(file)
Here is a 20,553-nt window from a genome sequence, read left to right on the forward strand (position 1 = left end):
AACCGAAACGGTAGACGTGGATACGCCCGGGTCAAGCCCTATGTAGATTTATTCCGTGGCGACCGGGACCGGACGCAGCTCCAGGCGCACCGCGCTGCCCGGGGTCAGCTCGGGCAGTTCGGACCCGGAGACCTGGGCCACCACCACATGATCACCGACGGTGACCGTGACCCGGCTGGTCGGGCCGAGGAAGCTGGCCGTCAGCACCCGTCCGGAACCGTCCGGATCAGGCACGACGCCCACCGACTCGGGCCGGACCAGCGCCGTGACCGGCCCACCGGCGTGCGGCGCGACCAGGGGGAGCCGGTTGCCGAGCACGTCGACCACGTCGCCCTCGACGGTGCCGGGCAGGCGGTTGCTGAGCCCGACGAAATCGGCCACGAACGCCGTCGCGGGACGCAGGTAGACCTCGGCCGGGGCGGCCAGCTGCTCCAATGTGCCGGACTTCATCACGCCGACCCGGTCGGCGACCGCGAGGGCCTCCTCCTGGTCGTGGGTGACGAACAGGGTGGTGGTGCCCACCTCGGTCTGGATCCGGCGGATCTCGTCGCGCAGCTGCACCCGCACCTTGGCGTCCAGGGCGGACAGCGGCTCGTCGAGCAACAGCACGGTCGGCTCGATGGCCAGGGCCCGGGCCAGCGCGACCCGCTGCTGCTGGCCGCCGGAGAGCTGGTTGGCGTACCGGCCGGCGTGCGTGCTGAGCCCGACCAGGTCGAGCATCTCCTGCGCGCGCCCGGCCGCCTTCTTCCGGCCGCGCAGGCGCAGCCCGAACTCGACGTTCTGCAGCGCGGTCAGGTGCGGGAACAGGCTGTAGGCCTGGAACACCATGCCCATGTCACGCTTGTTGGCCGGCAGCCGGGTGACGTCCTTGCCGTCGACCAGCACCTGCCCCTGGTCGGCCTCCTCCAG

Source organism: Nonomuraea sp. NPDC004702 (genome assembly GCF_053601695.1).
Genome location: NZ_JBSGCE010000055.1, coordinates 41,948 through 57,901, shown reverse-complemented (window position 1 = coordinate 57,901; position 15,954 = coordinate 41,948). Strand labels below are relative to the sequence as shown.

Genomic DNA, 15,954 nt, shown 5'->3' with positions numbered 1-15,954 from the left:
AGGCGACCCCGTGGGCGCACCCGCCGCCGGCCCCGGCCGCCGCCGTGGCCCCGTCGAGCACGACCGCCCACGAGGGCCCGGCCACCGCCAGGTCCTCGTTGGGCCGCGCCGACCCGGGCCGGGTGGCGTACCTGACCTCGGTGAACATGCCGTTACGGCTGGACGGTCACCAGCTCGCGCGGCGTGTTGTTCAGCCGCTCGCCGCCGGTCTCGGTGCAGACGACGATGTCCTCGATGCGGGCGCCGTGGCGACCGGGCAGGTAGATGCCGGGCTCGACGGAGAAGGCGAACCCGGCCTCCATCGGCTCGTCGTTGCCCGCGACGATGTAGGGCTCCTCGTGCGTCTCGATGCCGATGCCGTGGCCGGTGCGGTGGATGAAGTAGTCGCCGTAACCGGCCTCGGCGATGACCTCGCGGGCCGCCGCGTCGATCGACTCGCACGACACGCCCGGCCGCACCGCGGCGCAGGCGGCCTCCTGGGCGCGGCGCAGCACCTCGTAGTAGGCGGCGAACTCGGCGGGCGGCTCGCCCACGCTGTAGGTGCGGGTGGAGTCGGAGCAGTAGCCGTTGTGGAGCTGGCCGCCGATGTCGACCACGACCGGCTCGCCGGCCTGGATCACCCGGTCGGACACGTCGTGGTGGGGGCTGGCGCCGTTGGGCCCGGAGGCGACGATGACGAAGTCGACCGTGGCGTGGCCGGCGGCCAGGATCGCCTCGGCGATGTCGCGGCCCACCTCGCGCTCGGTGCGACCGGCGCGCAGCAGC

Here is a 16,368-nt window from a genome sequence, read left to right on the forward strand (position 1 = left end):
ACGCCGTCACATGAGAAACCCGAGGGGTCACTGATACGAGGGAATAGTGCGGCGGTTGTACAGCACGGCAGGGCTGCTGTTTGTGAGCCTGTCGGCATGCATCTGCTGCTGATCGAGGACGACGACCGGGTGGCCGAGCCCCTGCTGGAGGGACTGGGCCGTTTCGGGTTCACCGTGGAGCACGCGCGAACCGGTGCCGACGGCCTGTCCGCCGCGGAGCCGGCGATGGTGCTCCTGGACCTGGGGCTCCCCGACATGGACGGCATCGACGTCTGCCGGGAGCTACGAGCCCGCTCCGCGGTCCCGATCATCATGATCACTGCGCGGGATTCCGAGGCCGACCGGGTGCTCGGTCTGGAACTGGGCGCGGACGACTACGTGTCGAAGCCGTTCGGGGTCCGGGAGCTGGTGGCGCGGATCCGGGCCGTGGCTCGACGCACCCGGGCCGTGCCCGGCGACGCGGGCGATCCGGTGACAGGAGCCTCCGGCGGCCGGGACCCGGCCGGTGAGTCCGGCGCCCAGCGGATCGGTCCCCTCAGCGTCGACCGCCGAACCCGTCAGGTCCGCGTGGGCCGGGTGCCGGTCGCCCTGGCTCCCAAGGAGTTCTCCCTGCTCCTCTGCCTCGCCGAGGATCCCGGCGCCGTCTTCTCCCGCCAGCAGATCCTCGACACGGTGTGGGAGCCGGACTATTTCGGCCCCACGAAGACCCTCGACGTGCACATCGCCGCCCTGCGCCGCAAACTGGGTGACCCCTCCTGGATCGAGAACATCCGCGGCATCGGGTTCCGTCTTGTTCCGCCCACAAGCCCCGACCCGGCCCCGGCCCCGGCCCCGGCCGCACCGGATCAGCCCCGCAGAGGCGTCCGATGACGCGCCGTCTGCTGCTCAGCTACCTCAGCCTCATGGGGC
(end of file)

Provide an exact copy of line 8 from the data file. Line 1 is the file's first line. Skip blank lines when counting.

ACGCCGTCACATGAGAAACCCGAGGGGTCACTGATACGAGGGAATAGTGCGGCGGTTGTACAGCACGGCAGGGCTGCTGTTTGTGAGCCTGTCGGCATGCATCTGCTGCTGATCGAGGACGACGACCGGGTGGCCGAGCCCCTGCTGGAGGGACTGGGCCGTTTCGGGTTCACCGTGGAGCACGCGCGAACCGGTGCCGACGGCCTGTCCGCCGCGGAGCCGGCGATGGTGCTCCTGGACCTGGGGCTCCCCGACATGGACGGCATCGACGTCTGCCGGGAGCTACGAGCCCGCTCCGCGGTCCCGATCATCATGATCACTGCGCGGGATTCCGAGGCCGACCGGGTGCTCGGTCTGGAACTGGGCGCGGACGACTACGTGTCGAAGCCGTTCGGGGTCCGGGAGCTGGTGGCGCGGATCCGGGCCGTGGCTCGACGCACCCGGGCCGTGCCCGGCGACGCGGGCGATCCGGTGACAGGAGCCTCCGGCGGCCGGGACCCGGCCGGTGAGTCCGGCGCCCAGCGGATCGGTCCCCTCAGCGTCGACCGCCGAACCCGTCAGGTCCGCGTGGGCCGGGTGCCGGTCGCCCTGGCTCCCAAGGAGTTCTCCCTGCTCCTCTGCCTCGCCGAGGATCCCGGCGCCGTCTTCTCCCGCCAGCAGATCCTCGACACGGTGTGGGAGCCGGACTATTTCGGCCCCACGAAGACCCTCGACGTGCACATCGCCGCCCTGCGCCGCAAACTGGGTGACCCCTCCTGGATCGAGAACATCCGCGGCATCGGGTTCCGTCTTGTTCCGCCCACAAGCCCCGACCCGGCCCCGGCCCCGGCCCCGGCCGCACCGGATCAGCCCCGCAGAGGCGTCCGATGACGCGCCGTCTGCTGCTCAGCTACCTCAGCCTCATGGGGC